From our examination of the record, it is evident that the trial court properly advised defendants in accordance to Supreme Court Rule 605(b) upon their pleas of guilty, including the requirement to file within 30 days a motion to withdraw the plea of guilty and the consequences of a failure to file the motion. It is clearly evident in the record that defendants wished to appeal from the denial of their motions for reconsideration of the sentence, and a notice of appeal was filed on behalf of each of the defendants on the same day of the denial of their motions for reconsideration of the sentence. Under these circumstances, where the desire of a defendant to appeal is evident on the record, this court has held that the failure of counsel to file the required Rule 604(d) motion constitutes ineffective assistance of counsel and, thus, jurisdiction of the appeal would not be denied. (People v. Leidtke (1987), 154 Ill. App. 3d 604, 605-07, 506 N.E.2d 984.) We so hold here.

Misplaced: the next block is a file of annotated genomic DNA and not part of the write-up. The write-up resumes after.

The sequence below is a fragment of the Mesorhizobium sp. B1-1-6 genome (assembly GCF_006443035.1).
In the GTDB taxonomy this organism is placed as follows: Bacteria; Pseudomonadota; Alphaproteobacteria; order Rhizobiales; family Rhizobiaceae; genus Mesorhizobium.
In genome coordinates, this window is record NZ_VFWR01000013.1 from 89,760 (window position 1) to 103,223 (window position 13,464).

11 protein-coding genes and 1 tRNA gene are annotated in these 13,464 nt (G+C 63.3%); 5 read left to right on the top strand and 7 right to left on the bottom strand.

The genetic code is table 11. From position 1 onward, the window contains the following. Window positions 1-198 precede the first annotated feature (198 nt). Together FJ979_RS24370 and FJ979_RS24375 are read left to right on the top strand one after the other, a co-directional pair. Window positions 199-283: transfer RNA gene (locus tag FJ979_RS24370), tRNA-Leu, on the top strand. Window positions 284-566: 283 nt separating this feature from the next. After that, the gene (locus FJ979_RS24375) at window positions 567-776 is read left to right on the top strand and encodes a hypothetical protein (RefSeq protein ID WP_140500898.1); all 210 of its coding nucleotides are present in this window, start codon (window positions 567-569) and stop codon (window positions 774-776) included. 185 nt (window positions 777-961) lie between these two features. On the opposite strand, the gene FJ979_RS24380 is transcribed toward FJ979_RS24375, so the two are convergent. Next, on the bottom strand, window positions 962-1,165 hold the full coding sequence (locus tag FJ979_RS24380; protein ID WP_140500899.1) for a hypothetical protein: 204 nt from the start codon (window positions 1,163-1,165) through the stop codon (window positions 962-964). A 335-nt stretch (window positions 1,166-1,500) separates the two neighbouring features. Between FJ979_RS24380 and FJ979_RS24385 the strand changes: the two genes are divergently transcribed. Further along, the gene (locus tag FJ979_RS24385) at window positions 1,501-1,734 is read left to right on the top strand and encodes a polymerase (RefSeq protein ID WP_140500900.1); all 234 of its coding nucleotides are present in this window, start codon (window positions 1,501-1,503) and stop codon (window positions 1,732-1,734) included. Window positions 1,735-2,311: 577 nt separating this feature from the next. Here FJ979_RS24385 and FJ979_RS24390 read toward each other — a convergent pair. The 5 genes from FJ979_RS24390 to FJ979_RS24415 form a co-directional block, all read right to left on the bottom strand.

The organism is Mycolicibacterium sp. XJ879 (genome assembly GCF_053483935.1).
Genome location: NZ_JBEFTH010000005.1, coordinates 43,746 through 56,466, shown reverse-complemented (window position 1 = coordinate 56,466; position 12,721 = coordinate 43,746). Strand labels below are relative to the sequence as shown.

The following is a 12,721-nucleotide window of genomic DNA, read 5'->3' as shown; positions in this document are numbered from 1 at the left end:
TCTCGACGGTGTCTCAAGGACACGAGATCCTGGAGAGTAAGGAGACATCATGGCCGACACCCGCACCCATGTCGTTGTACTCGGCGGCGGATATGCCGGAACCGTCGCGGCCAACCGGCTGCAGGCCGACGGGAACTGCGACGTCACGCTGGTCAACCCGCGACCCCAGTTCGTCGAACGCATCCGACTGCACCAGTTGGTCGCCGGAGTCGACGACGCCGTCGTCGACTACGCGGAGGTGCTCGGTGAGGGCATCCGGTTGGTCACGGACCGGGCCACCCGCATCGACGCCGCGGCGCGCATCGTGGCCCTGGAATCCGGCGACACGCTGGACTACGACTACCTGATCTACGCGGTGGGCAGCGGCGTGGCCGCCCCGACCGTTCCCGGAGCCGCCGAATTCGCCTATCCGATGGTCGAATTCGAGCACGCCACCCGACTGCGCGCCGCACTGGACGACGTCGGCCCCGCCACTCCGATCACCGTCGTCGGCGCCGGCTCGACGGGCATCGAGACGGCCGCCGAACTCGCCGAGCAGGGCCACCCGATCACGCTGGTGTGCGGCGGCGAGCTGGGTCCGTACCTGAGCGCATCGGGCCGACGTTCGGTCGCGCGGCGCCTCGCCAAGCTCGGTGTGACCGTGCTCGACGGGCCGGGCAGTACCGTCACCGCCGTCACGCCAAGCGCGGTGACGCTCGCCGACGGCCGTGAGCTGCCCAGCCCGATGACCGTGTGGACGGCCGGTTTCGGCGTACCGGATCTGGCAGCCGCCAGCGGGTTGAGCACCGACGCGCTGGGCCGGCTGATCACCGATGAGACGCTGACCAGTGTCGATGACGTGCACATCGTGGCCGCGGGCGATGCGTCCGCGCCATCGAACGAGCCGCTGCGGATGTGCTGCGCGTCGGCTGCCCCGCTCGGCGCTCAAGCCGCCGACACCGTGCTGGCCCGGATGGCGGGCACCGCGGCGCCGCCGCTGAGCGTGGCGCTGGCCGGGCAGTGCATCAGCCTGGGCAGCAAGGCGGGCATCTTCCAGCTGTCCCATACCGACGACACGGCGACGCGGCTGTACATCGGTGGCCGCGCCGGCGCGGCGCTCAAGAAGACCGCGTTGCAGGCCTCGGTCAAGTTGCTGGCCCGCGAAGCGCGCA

On October 7, 1985, the defendants, Raymond and Paul Centanni, were charged in Lake County with commission of home invasion, residential burglary, theft, and unlawful restraint. On March 19, 1986, the defendants pleaded guilty to home invasion pursuant to a plea agreement, and the State dismissed the remaining three counts. In addition, the defendants offered to testify before the Lake County grand jury about another individual's participation in the home invasion. Both the State and the defendants agreed that each side would present evidence in aggravation and mitigation at the sentencing hearing. They also agreed that the State would not request an extended sentence.